Artificial Reefs as Restoration Tools: A Case Study on the West Florida Shelf
Artificial reefs are one of a number of tools that should be considered by scientists and managers when planning coastal zone restoration and/or mitigation projects. In this article, the details of one project from the West Florida Shelf are presented. Two types of artificial reefs were used to mitigate pipeline construction impacts on natural hardbottom ledges in the eastern Gulf of Mexico. The project's primary objective was to avoid the paradigm of building artificial reefs as fish attraction devices, and to instead implement a design that would mimic, not augment, natural hardbottom conditions. Fish assemblage parameters (species richness and commercial fish abundances) were compared between the artificial habitats and natural hardbottom reference sites. Results indicate that species richness trends are similar among artificial and natural reefs, while certain commercial fish abundances are significantly higher on the artificial reefs. Recommendations for future restoration/mitigation projects using artificial reefs are discussed.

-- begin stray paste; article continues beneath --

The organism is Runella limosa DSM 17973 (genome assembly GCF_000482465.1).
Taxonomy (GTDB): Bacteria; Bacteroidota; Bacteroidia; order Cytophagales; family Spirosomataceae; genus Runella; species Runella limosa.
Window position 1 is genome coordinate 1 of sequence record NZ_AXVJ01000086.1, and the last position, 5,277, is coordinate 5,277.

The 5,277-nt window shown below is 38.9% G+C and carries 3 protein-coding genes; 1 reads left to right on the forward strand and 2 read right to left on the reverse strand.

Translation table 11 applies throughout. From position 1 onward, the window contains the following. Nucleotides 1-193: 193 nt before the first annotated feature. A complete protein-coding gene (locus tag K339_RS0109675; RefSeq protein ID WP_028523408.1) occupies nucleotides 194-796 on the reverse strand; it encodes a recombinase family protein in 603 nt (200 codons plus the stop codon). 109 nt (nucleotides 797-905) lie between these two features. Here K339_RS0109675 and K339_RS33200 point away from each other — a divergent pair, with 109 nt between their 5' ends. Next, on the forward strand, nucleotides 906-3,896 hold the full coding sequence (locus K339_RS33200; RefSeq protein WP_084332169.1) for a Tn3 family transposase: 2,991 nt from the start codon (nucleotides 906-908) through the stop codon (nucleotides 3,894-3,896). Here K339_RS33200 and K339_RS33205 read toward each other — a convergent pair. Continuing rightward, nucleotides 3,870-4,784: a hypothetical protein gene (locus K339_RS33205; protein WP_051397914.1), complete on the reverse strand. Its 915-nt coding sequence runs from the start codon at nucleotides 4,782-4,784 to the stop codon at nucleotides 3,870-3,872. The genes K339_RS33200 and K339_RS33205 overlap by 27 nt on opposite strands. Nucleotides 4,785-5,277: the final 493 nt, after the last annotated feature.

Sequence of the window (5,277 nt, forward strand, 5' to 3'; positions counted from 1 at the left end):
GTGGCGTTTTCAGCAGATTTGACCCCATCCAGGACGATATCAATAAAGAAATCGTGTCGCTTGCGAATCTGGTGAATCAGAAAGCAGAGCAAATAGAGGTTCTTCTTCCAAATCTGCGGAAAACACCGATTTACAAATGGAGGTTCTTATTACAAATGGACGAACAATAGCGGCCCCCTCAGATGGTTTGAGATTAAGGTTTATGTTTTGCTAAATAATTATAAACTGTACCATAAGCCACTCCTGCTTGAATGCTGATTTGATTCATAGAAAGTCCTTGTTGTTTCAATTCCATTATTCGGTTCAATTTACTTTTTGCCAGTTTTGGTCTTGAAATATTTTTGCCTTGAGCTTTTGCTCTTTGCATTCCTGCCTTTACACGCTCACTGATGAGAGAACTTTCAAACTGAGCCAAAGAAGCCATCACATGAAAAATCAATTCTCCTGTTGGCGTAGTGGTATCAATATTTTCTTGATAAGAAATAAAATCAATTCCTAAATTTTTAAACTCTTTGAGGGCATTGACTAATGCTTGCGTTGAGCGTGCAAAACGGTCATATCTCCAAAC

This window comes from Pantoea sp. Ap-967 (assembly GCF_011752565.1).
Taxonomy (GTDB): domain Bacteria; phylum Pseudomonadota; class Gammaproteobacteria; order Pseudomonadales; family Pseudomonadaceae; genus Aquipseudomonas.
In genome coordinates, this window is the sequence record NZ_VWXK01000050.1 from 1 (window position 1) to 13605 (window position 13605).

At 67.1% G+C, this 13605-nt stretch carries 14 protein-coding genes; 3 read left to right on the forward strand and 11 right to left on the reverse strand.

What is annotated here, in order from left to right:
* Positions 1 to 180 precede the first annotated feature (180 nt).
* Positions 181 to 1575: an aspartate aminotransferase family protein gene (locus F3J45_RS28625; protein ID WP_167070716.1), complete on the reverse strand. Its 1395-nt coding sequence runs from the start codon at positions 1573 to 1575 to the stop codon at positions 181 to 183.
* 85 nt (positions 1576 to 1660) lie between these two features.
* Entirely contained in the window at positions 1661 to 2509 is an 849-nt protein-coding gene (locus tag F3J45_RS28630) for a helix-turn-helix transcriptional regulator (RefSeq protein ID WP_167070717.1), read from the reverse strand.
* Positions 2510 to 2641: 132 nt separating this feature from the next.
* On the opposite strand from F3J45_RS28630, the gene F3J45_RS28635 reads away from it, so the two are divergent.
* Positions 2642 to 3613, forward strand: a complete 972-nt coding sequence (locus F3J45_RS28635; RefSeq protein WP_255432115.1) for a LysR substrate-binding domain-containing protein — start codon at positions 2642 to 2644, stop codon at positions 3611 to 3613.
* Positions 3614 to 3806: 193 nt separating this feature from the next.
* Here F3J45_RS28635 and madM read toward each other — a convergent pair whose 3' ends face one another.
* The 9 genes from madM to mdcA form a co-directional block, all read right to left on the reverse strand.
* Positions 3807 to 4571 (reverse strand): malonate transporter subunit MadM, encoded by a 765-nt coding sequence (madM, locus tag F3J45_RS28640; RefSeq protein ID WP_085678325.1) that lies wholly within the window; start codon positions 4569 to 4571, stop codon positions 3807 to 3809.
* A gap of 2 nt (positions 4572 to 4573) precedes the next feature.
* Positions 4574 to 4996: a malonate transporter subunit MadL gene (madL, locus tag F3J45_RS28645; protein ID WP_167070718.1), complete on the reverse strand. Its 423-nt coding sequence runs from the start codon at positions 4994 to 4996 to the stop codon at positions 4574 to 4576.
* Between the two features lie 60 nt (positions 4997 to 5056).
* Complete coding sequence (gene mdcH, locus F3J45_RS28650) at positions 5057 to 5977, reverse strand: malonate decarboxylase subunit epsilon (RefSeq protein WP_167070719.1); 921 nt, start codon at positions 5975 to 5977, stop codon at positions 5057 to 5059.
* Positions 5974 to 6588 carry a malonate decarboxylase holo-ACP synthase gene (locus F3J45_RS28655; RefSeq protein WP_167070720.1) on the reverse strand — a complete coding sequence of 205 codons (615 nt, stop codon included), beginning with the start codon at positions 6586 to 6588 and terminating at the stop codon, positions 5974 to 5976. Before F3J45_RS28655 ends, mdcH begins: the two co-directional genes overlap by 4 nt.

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Document Type: Research Article
Affiliations: College of Marine Science, University of South Florida, St. Petersburg, Florida, USA
Publication date: 2008-10-01